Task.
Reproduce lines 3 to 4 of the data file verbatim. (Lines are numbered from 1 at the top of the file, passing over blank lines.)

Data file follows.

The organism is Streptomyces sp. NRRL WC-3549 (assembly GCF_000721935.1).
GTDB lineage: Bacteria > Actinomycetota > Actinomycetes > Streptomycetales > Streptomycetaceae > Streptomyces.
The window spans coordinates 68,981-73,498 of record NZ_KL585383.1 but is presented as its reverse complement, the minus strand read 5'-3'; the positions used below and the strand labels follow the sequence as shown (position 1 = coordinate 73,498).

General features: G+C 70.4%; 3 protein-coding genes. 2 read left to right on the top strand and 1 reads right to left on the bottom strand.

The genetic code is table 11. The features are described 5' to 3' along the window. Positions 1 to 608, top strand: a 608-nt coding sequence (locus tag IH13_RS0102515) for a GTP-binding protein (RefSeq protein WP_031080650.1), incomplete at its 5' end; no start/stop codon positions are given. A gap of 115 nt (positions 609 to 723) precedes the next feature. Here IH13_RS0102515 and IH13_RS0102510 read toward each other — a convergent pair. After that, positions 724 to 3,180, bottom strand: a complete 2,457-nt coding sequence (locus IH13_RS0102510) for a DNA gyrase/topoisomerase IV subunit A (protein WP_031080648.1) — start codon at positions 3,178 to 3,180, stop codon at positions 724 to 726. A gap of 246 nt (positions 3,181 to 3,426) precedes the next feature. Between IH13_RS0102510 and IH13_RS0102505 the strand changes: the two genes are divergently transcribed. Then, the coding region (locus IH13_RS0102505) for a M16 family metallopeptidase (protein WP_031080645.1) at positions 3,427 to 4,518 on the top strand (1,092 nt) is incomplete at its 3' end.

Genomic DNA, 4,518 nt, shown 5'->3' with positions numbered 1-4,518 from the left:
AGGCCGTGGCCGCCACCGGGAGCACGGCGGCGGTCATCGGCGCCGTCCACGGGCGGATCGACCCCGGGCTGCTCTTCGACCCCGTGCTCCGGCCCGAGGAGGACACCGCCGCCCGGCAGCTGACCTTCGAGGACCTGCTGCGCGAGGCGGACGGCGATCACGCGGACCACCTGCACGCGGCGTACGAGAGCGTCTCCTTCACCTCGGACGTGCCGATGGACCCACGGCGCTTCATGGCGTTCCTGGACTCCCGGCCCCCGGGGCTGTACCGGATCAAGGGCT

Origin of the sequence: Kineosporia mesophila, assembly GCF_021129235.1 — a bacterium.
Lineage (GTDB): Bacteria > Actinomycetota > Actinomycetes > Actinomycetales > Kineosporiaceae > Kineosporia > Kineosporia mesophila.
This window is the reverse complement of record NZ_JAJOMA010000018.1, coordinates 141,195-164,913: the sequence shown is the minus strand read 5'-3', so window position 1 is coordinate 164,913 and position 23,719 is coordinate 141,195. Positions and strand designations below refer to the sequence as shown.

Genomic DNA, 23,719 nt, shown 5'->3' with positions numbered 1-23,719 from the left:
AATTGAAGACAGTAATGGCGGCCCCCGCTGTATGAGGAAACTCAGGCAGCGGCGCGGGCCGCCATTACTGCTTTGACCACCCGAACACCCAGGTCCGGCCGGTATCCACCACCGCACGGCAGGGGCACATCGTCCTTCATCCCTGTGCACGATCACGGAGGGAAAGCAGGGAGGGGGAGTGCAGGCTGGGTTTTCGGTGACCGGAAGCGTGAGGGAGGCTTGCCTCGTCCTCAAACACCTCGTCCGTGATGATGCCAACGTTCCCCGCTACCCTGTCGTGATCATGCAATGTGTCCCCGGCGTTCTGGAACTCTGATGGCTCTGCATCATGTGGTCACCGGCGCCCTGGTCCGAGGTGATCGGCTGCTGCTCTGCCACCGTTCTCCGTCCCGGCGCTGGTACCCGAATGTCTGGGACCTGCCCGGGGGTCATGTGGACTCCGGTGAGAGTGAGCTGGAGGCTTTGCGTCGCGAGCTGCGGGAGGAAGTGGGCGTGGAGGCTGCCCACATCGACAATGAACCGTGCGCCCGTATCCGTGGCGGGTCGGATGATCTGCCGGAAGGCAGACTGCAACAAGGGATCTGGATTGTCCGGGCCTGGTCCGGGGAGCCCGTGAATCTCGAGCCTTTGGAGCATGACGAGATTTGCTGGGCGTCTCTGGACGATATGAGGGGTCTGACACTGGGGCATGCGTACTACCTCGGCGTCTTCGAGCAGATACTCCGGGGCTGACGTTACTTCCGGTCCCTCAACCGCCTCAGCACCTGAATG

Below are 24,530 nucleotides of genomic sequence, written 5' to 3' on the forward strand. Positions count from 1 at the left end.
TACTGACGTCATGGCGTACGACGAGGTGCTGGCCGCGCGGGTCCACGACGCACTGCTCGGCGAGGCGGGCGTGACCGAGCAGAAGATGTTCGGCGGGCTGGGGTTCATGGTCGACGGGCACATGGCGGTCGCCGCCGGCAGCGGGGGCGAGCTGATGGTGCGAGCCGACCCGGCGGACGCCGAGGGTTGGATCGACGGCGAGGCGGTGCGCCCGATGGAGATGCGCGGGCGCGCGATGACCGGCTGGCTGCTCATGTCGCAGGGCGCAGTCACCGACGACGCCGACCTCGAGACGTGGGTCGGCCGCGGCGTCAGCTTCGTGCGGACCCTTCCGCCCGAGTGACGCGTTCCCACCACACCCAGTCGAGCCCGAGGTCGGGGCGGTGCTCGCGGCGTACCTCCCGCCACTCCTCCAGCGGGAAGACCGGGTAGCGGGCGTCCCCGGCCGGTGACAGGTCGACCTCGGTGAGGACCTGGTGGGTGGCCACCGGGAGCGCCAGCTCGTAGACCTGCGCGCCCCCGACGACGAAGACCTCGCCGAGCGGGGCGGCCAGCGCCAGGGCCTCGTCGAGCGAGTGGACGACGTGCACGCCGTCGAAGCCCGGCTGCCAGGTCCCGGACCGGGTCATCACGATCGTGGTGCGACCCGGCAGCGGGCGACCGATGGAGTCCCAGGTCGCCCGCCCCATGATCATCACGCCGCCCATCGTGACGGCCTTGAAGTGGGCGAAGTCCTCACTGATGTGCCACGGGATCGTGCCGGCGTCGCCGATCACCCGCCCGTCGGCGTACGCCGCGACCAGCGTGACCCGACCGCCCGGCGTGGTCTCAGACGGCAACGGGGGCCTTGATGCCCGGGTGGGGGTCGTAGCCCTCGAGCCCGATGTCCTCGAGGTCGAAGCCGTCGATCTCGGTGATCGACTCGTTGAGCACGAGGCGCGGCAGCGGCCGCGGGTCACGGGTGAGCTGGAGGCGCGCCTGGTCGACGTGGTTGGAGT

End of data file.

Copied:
The window spans coordinates 68,981-73,498 of record NZ_KL585383.1 but is presented as its reverse complement, the minus strand read 5'-3'; the positions used below and the strand labels follow the sequence as shown (position 1 = coordinate 73,498).

General features: G+C 70.4%; 3 protein-coding genes. 2 read left to right on the top strand and 1 reads right to left on the bottom strand.